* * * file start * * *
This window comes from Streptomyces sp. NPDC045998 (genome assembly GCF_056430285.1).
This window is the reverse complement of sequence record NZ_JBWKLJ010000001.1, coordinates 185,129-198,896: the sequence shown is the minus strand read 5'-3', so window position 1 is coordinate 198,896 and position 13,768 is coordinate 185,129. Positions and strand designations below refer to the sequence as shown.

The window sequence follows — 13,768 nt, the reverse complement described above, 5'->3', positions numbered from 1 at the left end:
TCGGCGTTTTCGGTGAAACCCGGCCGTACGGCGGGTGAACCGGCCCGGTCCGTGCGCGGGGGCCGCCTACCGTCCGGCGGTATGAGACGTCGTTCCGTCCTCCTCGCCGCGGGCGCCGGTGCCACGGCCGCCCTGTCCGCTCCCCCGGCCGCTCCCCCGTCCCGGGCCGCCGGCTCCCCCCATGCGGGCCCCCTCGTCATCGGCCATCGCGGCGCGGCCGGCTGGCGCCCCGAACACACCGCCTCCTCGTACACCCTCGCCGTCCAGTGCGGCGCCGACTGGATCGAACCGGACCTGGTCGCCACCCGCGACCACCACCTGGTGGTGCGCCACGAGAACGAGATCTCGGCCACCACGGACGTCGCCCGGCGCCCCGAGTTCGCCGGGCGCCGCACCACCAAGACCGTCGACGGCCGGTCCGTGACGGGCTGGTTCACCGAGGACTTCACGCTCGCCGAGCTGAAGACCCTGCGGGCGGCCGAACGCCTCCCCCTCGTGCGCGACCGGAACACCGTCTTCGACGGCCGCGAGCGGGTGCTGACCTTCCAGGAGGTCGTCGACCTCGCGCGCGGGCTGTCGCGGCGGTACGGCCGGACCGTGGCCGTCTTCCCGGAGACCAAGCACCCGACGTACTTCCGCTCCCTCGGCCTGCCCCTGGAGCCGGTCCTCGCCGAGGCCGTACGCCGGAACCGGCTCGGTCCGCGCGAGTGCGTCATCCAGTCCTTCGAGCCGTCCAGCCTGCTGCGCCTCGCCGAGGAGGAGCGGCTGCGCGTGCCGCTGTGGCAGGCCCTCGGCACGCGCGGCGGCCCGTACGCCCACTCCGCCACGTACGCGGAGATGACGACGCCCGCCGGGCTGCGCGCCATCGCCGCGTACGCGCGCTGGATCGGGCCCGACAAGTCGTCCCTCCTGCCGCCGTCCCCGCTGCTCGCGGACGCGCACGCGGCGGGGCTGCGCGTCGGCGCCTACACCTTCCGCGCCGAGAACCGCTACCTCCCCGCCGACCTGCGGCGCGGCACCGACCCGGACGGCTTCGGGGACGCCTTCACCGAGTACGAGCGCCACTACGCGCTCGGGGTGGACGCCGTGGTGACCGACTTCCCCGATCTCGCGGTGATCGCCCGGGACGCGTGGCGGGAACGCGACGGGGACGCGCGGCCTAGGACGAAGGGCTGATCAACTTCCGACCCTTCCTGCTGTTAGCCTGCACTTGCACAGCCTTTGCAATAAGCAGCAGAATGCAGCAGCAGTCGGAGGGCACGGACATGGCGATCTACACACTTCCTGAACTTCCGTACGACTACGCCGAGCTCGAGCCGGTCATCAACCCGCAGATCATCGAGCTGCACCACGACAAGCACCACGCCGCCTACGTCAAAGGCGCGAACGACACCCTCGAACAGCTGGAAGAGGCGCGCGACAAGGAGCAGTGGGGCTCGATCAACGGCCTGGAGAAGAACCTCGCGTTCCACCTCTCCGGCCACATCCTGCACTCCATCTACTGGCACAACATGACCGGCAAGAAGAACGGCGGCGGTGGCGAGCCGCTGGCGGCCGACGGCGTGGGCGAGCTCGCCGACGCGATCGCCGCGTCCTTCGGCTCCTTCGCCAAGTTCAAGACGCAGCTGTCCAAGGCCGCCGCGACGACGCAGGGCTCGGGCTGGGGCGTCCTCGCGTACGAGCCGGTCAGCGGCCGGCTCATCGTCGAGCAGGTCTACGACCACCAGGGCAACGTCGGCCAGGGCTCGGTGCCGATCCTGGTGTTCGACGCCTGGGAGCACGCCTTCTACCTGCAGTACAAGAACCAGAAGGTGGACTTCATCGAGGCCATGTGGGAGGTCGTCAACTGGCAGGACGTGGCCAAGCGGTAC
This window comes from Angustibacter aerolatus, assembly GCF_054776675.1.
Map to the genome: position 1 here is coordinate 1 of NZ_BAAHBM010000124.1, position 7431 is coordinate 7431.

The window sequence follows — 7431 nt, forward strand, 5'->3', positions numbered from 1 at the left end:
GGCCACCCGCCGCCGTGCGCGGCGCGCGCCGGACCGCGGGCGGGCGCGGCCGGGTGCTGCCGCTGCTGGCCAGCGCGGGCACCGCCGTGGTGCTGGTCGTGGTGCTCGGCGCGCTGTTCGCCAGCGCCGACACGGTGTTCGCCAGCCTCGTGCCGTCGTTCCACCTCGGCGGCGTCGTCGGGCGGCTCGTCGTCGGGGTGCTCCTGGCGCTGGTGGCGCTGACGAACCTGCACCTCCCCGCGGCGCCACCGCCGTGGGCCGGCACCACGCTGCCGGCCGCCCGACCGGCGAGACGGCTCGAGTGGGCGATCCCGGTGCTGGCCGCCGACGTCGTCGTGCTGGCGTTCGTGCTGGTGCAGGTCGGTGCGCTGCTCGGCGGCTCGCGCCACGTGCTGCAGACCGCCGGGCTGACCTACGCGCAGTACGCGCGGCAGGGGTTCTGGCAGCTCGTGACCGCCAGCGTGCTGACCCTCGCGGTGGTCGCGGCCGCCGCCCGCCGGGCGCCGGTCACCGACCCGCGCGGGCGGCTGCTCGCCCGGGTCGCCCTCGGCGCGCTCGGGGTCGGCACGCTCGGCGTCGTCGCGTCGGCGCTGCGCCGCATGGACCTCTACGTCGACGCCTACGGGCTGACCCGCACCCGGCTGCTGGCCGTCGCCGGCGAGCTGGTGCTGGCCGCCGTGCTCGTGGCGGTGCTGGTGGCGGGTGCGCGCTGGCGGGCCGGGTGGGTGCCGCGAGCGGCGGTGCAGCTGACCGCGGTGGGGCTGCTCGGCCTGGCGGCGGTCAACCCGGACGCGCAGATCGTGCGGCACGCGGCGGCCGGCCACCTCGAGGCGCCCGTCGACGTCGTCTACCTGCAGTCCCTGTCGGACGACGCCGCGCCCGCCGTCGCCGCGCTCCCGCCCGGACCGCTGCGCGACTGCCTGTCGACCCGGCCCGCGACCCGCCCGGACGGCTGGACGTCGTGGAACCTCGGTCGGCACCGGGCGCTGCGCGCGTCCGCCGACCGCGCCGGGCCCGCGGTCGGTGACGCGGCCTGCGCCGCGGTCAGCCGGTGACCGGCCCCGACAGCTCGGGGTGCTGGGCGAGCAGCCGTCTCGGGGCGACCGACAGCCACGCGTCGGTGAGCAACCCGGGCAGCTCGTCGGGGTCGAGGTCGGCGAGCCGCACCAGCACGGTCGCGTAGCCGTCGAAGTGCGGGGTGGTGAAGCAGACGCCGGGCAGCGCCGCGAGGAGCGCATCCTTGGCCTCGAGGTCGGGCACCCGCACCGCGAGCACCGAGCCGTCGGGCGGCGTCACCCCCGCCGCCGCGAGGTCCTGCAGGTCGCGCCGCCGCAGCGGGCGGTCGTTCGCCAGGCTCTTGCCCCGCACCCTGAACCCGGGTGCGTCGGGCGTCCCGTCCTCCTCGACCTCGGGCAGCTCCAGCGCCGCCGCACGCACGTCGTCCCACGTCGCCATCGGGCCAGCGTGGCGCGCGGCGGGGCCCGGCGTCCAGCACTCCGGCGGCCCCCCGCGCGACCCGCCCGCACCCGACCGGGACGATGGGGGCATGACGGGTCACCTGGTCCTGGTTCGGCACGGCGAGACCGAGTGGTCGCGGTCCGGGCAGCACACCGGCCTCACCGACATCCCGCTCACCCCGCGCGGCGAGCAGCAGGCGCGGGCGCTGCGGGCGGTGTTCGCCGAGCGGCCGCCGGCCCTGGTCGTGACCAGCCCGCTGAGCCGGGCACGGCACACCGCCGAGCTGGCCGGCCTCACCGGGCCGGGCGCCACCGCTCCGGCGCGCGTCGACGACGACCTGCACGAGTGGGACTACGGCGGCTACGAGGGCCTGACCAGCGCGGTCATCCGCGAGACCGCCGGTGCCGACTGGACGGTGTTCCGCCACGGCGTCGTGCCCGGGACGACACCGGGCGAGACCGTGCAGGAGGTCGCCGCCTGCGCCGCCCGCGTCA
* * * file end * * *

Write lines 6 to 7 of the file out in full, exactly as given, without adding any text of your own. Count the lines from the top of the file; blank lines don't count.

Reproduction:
Map to the genome: position 1 here is coordinate 1 of NZ_BAAHBM010000124.1, position 7431 is coordinate 7431.

The window sequence follows — 7431 nt, forward strand, 5'->3', positions numbered from 1 at the left end: